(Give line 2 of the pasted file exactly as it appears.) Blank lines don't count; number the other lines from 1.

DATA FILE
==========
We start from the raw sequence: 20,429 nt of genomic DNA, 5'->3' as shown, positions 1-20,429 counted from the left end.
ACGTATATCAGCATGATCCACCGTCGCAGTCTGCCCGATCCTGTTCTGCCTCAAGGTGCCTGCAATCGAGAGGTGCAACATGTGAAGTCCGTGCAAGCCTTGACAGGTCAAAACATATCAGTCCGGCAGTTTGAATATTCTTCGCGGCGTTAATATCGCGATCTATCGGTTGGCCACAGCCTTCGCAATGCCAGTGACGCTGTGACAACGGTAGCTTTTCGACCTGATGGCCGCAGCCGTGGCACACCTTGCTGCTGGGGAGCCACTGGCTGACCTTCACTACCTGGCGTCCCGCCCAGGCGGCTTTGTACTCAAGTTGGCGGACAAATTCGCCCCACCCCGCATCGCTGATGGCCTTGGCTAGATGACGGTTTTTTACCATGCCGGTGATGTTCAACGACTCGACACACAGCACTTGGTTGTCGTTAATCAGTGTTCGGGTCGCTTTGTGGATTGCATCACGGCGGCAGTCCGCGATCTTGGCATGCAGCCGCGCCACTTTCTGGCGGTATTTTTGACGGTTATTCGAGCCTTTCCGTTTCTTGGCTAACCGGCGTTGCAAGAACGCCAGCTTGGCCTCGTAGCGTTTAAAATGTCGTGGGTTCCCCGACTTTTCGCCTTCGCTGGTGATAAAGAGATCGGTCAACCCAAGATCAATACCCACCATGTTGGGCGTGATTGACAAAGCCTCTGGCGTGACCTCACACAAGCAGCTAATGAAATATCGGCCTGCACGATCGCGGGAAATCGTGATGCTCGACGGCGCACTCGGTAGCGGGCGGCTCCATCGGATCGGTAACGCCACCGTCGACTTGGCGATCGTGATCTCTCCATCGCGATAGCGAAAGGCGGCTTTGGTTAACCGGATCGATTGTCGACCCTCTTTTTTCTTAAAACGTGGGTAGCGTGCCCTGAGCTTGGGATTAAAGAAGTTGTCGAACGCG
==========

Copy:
ACGTATATCAGCATGATCCACCGTCGCAGTCTGCCCGATCCTGTTCTGCCTCAAGGTGCCTGCAATCGAGAGGTGCAACATGTGAAGTCCGTGCAAGCCTTGACAGGTCAAAACATATCAGTCCGGCAGTTTGAATATTCTTCGCGGCGTTAATATCGCGATCTATCGGTTGGCCACAGCCTTCGCAATGCCAGTGACGCTGTGACAACGGTAGCTTTTCGACCTGATGGCCGCAGCCGTGGCACACCTTGCTGCTGGGGAGCCACTGGCTGACCTTCACTACCTGGCGTCCCGCCCAGGCGGCTTTGTACTCAAGTTGGCGGACAAATTCGCCCCACCCCGCATCGCTGATGGCCTTGGCTAGATGACGGTTTTTTACCATGCCGGTGATGTTCAACGACTCGACACACAGCACTTGGTTGTCGTTAATCAGTGTTCGGGTCGCTTTGTGGATTGCATCACGGCGGCAGTCCGCGATCTTGGCATGCAGCCGCGCCACTTTCTGGCGGTATTTTTGACGGTTATTCGAGCCTTTCCGTTTCTTGGCTAACCGGCGTTGCAAGAACGCCAGCTTGGCCTCGTAGCGTTTAAAATGTCGTGGGTTCCCCGACTTTTCGCCTTCGCTGGTGATAAAGAGATCGGTCAACCCAAGATCAATACCCACCATGTTGGGCGTGATTGACAAAGCCTCTGGCGTGACCTCACACAAGCAGCTAATGAAATATCGGCCTGCACGATCGCGGGAAATCGTGATGCTCGACGGCGCACTCGGTAGCGGGCGGCTCCATCGGATCGGTAACGCCACCGTCGACTTGGCGATCGTGATCTCTCCATCGCGATAGCGAAAGGCGGCTTTGGTTAACCGGATCGATTGTCGACCCTCTTTTTTCTTAAAACGTGGGTAGCGTGCCCTGAGCTTGGGATTAAAGAAGTTGTCGAACGCG